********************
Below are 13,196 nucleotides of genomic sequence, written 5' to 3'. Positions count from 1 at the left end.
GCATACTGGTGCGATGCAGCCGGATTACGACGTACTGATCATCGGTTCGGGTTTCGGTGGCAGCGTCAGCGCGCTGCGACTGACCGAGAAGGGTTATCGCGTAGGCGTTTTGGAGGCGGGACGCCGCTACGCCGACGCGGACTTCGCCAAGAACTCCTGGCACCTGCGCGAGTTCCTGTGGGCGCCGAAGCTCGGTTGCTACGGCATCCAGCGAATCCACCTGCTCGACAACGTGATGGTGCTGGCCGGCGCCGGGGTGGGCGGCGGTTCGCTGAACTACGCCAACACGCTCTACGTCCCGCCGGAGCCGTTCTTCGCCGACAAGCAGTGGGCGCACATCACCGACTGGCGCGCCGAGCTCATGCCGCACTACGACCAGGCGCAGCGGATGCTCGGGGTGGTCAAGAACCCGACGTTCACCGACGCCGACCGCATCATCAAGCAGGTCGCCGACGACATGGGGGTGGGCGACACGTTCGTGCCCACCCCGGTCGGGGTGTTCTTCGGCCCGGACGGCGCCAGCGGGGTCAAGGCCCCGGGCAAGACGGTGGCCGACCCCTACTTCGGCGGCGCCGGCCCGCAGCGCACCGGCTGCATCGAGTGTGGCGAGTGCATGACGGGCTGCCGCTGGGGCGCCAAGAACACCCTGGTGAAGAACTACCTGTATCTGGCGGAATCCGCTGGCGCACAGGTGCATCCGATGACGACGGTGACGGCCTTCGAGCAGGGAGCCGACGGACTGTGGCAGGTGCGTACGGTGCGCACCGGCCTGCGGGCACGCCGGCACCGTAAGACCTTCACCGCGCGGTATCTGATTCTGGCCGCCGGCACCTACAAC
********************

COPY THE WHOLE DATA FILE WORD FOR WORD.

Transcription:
Below are 13,196 nucleotides of genomic sequence, written 5' to 3'. Positions count from 1 at the left end.
GCATACTGGTGCGATGCAGCCGGATTACGACGTACTGATCATCGGTTCGGGTTTCGGTGGCAGCGTCAGCGCGCTGCGACTGACCGAGAAGGGTTATCGCGTAGGCGTTTTGGAGGCGGGACGCCGCTACGCCGACGCGGACTTCGCCAAGAACTCCTGGCACCTGCGCGAGTTCCTGTGGGCGCCGAAGCTCGGTTGCTACGGCATCCAGCGAATCCACCTGCTCGACAACGTGATGGTGCTGGCCGGCGCCGGGGTGGGCGGCGGTTCGCTGAACTACGCCAACACGCTCTACGTCCCGCCGGAGCCGTTCTTCGCCGACAAGCAGTGGGCGCACATCACCGACTGGCGCGCCGAGCTCATGCCGCACTACGACCAGGCGCAGCGGATGCTCGGGGTGGTCAAGAACCCGACGTTCACCGACGCCGACCGCATCATCAAGCAGGTCGCCGACGACATGGGGGTGGGCGACACGTTCGTGCCCACCCCGGTCGGGGTGTTCTTCGGCCCGGACGGCGCCAGCGGGGTCAAGGCCCCGGGCAAGACGGTGGCCGACCCCTACTTCGGCGGCGCCGGCCCGCAGCGCACCGGCTGCATCGAGTGTGGCGAGTGCATGACGGGCTGCCGCTGGGGCGCCAAGAACACCCTGGTGAAGAACTACCTGTATCTGGCGGAATCCGCTGGCGCACAGGTGCATCCGATGACGACGGTGACGGCCTTCGAGCAGGGAGCCGACGGACTGTGGCAGGTGCGTACGGTGCGCACCGGCCTGCGGGCACGCCGGCACCGTAAGACCTTCACCGCGCGGTATCTGATTCTGGCCGCCGGCACCTACAAC